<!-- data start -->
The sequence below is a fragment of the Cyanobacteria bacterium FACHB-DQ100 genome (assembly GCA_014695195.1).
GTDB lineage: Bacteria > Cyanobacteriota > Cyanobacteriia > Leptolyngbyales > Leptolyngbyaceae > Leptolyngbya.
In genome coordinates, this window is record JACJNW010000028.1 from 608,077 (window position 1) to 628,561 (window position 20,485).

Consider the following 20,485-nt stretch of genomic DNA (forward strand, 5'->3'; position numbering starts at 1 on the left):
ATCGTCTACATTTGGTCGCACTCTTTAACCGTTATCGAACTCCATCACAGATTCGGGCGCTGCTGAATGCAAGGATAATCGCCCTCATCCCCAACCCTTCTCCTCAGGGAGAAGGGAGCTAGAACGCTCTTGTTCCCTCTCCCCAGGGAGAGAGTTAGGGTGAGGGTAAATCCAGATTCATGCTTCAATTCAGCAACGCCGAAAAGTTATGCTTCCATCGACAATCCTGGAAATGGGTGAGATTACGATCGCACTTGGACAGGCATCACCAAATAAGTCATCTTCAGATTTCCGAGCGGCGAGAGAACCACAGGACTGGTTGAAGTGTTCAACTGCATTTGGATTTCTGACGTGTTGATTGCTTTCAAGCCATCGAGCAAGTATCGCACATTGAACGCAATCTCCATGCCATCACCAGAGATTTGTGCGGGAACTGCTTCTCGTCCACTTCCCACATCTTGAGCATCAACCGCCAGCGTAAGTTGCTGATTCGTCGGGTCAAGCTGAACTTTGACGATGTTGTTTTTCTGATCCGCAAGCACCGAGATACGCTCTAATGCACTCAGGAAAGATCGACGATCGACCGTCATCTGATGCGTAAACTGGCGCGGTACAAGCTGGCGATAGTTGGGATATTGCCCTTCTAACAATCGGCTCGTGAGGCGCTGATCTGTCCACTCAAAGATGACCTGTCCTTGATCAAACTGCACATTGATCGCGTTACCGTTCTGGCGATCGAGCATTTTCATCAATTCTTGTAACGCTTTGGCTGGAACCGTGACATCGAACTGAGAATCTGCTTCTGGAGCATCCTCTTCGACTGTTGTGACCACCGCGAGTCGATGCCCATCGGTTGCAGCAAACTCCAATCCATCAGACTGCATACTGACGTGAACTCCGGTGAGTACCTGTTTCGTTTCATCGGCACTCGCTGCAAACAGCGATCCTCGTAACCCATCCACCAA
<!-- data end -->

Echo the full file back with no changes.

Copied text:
The sequence below is a fragment of the Cyanobacteria bacterium FACHB-DQ100 genome (assembly GCA_014695195.1).
GTDB lineage: Bacteria > Cyanobacteriota > Cyanobacteriia > Leptolyngbyales > Leptolyngbyaceae > Leptolyngbya.
In genome coordinates, this window is record JACJNW010000028.1 from 608,077 (window position 1) to 628,561 (window position 20,485).

Consider the following 20,485-nt stretch of genomic DNA (forward strand, 5'->3'; position numbering starts at 1 on the left):
ATCGTCTACATTTGGTCGCACTCTTTAACCGTTATCGAACTCCATCACAGATTCGGGCGCTGCTGAATGCAAGGATAATCGCCCTCATCCCCAACCCTTCTCCTCAGGGAGAAGGGAGCTAGAACGCTCTTGTTCCCTCTCCCCAGGGAGAGAGTTAGGGTGAGGGTAAATCCAGATTCATGCTTCAATTCAGCAACGCCGAAAAGTTATGCTTCCATCGACAATCCTGGAAATGGGTGAGATTACGATCGCACTTGGACAGGCATCACCAAATAAGTCATCTTCAGATTTCCGAGCGGCGAGAGAACCACAGGACTGGTTGAAGTGTTCAACTGCATTTGGATTTCTGACGTGTTGATTGCTTTCAAGCCATCGAGCAAGTATCGCACATTGAACGCAATCTCCATGCCATCACCAGAGATTTGTGCGGGAACTGCTTCTCGTCCACTTCCCACATCTTGAGCATCAACCGCCAGCGTAAGTTGCTGATTCGTCGGGTCAAGCTGAACTTTGACGATGTTGTTTTTCTGATCCGCAAGCACCGAGATACGCTCTAATGCACTCAGGAAAGATCGACGATCGACCGTCATCTGATGCGTAAACTGGCGCGGTACAAGCTGGCGATAGTTGGGATATTGCCCTTCTAACAATCGGCTCGTGAGGCGCTGATCTGTCCACTCAAAGATGACCTGTCCTTGATCAAACTGCACATTGATCGCGTTACCGTTCTGGCGATCGAGCATTTTCATCAATTCTTGTAACGCTTTGGCTGGAACCGTGACATCGAACTGAGAATCTGCTTCTGGAGCATCCTCTTCGACTGTTGTGACCACCGCGAGTCGATGCCCATCGGTTGCAGCAAACTCCAATCCATCAGACTGCATACTGACGTGAACTCCGGTGAGTACCTGTTTCGTTTCATCGGCACTCGCTGCAAACAGCGATCCTCGTAACCCATCCACCAA